Content Last Reviewed 20th June 2017

Having noted that graduate students at St. Edmund Hall often lack opportunities for additional funding to cover extra academic expenses that may arise during their time at the Hall, the Middle Common Room (MCR) launched in 2015 a graduate scholarship to help its students with such additional expenses during the course of their degree.

The MCR 50th Anniversary Grant, currently funded through termly battling of £5 per student (with an option to opt out), aims to support additional academic expenses that may arise during a student’s time at St. Edmund Hall. These expenses include, but are not limited to:

  • Additional courses, skills training, or language classes.
  • Books
  • Travel expenses to conferences

The scholarship aims to fund the same kinds of additional expenses funded by the College Grant system. Thus, applications for funding should be thought of in those terms.

Eligibility and Application to the Grant

  1. Only Ordinary Members of the MCR – who did not opt out on their battels from contributing to the funds for the 50th Anniversary Grant – are eligible to apply.
  2. Only those who have exhausted their College Grants will be allowed to apply to this scholarship. This either means: all £350 has been claimed OR, if purchasing books, the £50 available for books has been claimed.
  3. As with the College Grants, a signature from a supervisor is required. Applications for funding can be retrospective or prospective; this will not impact the chance of receiving funding.

Those who wish to apply to the fund should send a completed application form to the MCR Academic Representative by Friday of Week 6 of the current term. Decisions and funds will be sent out in Week 8.

Management of the Grant

Once applications have been received, the MCR President, the MCR Academic Rep and the Tutor for Graduates will meet to choose which applicants are successful. Successful applicants will be notified, and asked to provide bank details for direct deposit. The MCR Treasurer will release funds upon notification of successful applications. Surplus funds will be allowed to roll over to the next term if all the raised money has not been claimed. A brief report on the status of the fund will be made by the Treasurer to the first MCR General Meeting of each term.

Reports from Previous Award Holders

We ask that those awarded the 50th anniversary grant provide a report to demonstrate the positive contribution that the fund has made to their academic progress.

Dr Marc-Philipp Pfeil – International Symposium (Connecting EPR, ssNMR and DNP for the study of complex Biomolecules)

 


 

Kate Williamson – A week digesting the best there is on offer at Digestive Diseases Week!

I was lucky enough to receive a MCR 50th Anniversary Grant to assist my travel to Chicago, USA to attend DDW – Digestive Diseases Week. This is one of the premiere international conferences for gastroenterology and hepatology, and around 15,000 delegates attend each year.

It is a spectacle to behold with 1000 posters presented each day over 4 days, the largest exhibit hall I have ever seen, around 20 parallel presentations at any one time, and its own newspaper published daily! Results from many major international clinical studies were presented at this meeting with some promising results in areas in which I perform research, including ulcerative colitis and the liver condition, primary biliary cholangitis.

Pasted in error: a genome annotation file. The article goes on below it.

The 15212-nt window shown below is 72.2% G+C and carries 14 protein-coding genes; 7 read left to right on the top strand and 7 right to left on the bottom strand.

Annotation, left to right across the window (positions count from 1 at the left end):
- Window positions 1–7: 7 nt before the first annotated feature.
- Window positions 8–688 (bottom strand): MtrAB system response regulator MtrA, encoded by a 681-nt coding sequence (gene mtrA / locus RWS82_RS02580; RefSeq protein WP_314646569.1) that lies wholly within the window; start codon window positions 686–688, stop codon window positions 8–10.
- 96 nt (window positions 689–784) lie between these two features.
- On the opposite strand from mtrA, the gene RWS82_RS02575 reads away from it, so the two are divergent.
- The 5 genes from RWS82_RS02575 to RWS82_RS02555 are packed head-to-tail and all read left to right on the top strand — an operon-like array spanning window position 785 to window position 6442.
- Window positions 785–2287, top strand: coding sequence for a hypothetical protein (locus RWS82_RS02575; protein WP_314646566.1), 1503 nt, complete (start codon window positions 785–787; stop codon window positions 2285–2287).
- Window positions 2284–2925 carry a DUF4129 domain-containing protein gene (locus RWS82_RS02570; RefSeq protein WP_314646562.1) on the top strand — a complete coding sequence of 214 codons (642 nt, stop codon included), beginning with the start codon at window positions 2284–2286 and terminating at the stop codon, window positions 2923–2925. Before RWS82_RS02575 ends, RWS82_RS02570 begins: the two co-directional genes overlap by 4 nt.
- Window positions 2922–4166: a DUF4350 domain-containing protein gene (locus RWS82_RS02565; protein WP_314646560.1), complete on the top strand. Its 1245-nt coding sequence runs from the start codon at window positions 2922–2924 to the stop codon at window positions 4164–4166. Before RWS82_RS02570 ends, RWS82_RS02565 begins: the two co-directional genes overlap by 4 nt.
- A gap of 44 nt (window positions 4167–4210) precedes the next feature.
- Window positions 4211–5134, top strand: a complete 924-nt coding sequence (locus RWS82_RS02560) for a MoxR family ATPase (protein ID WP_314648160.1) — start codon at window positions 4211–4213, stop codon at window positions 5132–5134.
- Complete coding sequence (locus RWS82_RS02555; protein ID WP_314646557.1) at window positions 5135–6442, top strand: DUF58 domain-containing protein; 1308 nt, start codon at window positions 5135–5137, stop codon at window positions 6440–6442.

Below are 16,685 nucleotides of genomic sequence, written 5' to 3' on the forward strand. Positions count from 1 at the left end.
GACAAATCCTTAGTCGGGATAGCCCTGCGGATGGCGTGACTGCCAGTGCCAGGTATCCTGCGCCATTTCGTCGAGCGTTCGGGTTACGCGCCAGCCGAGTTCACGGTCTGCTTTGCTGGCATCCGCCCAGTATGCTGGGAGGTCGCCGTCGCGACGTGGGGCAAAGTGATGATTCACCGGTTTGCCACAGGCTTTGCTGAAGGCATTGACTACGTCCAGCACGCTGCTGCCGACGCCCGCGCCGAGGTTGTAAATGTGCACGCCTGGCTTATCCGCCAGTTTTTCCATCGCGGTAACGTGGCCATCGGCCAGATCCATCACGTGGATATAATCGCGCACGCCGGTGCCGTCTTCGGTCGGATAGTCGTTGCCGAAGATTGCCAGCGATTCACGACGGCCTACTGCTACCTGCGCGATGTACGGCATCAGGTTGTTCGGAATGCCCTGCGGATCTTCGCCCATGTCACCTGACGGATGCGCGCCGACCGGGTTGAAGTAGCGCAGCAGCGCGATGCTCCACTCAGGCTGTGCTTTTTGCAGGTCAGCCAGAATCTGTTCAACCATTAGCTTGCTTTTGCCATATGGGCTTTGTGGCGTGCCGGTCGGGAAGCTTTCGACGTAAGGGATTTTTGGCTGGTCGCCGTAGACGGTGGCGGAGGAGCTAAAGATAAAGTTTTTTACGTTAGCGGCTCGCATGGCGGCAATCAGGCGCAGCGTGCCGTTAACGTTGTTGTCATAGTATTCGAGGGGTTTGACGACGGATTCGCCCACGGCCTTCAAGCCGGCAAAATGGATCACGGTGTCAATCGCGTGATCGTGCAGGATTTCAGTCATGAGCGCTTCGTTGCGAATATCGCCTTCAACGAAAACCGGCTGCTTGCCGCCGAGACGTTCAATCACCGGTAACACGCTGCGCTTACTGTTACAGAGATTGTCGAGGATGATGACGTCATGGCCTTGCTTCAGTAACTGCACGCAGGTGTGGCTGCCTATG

I presented two posters at this conference, both on an inflammatory bowel condition called ulcerative colitis (UC), and a rare but devastating liver condition called primary sclerosing cholangitis (PSC). Patients with PSC usually also have UC, a link which hitherto has not been fully understood. Unfortunately, the cause of PSC is unknown, and patients may develop liver or bowel cancer, or liver failure, leading to death or the need for liver transplantation. There is no beneficial therapy for the condition.

My research I presented focussed on ways to try and screen for and prevent bowel cancer in these patients, as well as clinical and laboratory based research on a new potential therapy for the condition. As the meeting attracts experts from all over the world, there were many people working in my area who attended my posters, and the feedback I received was valuable. In addition, I was able to meet with a US colleague and arrange a collaborative international study to look further into this therapy in PSC in larger numbers.

I was able to update my knowledge on many other areas of gastroenterology and hepatology in which I do not perform research, which is invaluable for my time I spend performing clinics and procedures at the John Radcliffe Hospital (about 10-20% of my time during my D Phil in Clinical Medicine).

But beyond that, I was also able to experience the wondrous surroundings that is the city of Chicago. The architecture is so diverse as well as picturesque, with a real mix of art deco, neoclassical, modern and postmodern buildings. I was able to meet with past colleagues who have left Oxford but attended the conference, and also make new contacts in my field of research.

Overall it was a very enjoyable and inspirational meeting to attend, and I was privileged not only to attend but to present my research on this international stage. I am very grateful to the MCR Committee for selecting me for this grant as well as the MCR community for contributing funds to make this possible.

Kate Williamson
2nd year DPhil student in Clinical Medicine